After she moved to the resettlement site of the Sardar Sarovar Project at Jawdawadi - 18 kilometres from Shahada town in Nandurbar district in north-western Maharashtra - Shakuntala Pawra's worst fears of submergence proved true in an entirely unexpected way. Shakuntala had relocated home and hearth before the monsoon of 2006, to escape the backwaters of the Sardar Sarovar dam that submerged her field in the Adivasi village of Sawriyadigar in the Satpuda mountains. If she had stayed on in her own village, Shakuntala's home was expected to be drowned by these backwaters which join the Udai river skirting Sawriyadigar.
So when the Maharashtra Government offered her family agricultural land and a house plot in compensation at the Jawdawadi resettlement site 85 kilometres away, Shakuntala moved, hoping that though she would have to brave a whole new way of living away from the forest and the river, at least, she would not be drowned out. Little did she know.
To begin the process of relocation, Shakuntala's sons Lalsingh and Baburao temporarily moved to Jawdawadi in 2005 to begin farming the ten acres of land that the Government had allotted to the family. In those initial days, the brothers lived in a cramped tin shed housing many others who had relocated like them. They couldn't accommodate themselves in the shed, and they couldn't sleep outside because of the rains. Since there were no sheds for animals, they had to be tied out in the open, suffering the downpour.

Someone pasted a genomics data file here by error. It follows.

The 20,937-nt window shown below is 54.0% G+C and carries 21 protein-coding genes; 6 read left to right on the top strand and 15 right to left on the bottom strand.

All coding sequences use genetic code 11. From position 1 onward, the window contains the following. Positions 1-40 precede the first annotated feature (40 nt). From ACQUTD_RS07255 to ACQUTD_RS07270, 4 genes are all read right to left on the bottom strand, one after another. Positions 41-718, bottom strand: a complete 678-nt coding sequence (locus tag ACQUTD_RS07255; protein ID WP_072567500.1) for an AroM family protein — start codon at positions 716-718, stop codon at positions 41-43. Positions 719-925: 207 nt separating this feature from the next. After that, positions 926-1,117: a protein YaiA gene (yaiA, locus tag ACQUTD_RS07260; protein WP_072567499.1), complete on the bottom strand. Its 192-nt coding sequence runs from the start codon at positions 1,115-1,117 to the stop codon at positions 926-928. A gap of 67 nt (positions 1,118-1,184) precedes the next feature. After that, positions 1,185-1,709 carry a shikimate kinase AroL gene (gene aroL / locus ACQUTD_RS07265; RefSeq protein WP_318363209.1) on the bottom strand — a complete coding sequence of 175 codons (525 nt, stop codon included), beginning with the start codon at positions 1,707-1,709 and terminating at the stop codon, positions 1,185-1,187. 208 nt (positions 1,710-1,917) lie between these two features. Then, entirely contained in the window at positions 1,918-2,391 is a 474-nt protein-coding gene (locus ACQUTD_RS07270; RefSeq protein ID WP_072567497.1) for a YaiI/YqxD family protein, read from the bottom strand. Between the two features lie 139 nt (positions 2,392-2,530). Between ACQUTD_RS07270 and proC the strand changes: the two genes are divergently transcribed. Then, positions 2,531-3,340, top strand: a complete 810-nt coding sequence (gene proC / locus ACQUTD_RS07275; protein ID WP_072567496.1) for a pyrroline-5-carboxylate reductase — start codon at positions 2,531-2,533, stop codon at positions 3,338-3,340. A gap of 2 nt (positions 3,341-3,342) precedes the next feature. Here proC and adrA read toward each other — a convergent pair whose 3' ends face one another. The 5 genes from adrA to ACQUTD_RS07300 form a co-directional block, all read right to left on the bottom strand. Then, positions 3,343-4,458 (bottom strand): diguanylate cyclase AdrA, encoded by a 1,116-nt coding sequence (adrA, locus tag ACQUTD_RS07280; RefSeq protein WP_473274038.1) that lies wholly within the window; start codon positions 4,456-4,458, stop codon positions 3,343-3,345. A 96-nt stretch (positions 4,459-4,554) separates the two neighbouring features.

Soon the bullocks had to be taken back to Sawriyadigar, and not being able to find a tractor to plough their fields and sow on time, the brothers were faced with a failed crop. Having no grain, they had to purchase it for their daily meals, an expensive proposition that made their life even more difficult.
After an entire year of such hardship, the family was finally allotted a house plot. Shakuntala and her husband Sundya packed up their belongings, including wood for their new house, and boarded the vehicle the Government had arranged for their move. To transport their livestock, they had to make another trip to Sawriyadigar and take the animals to Jawdawadi by foot, a trip which took two nights and three days. Shakuntala's sons Baydas and Baburao and daughter Ushabai, did not satisfy the Maharashtra Government's criterion of being 18 years of age on 1st January 1987, and hence, were not allotted land at Jawdawadi. Leaving them along with their grandmother - Shakuntala's mother Sablibai - in Sawriyadigar with the hope that they would be declared as eligible for land in the future, the rest of the family left for Jawdawadi.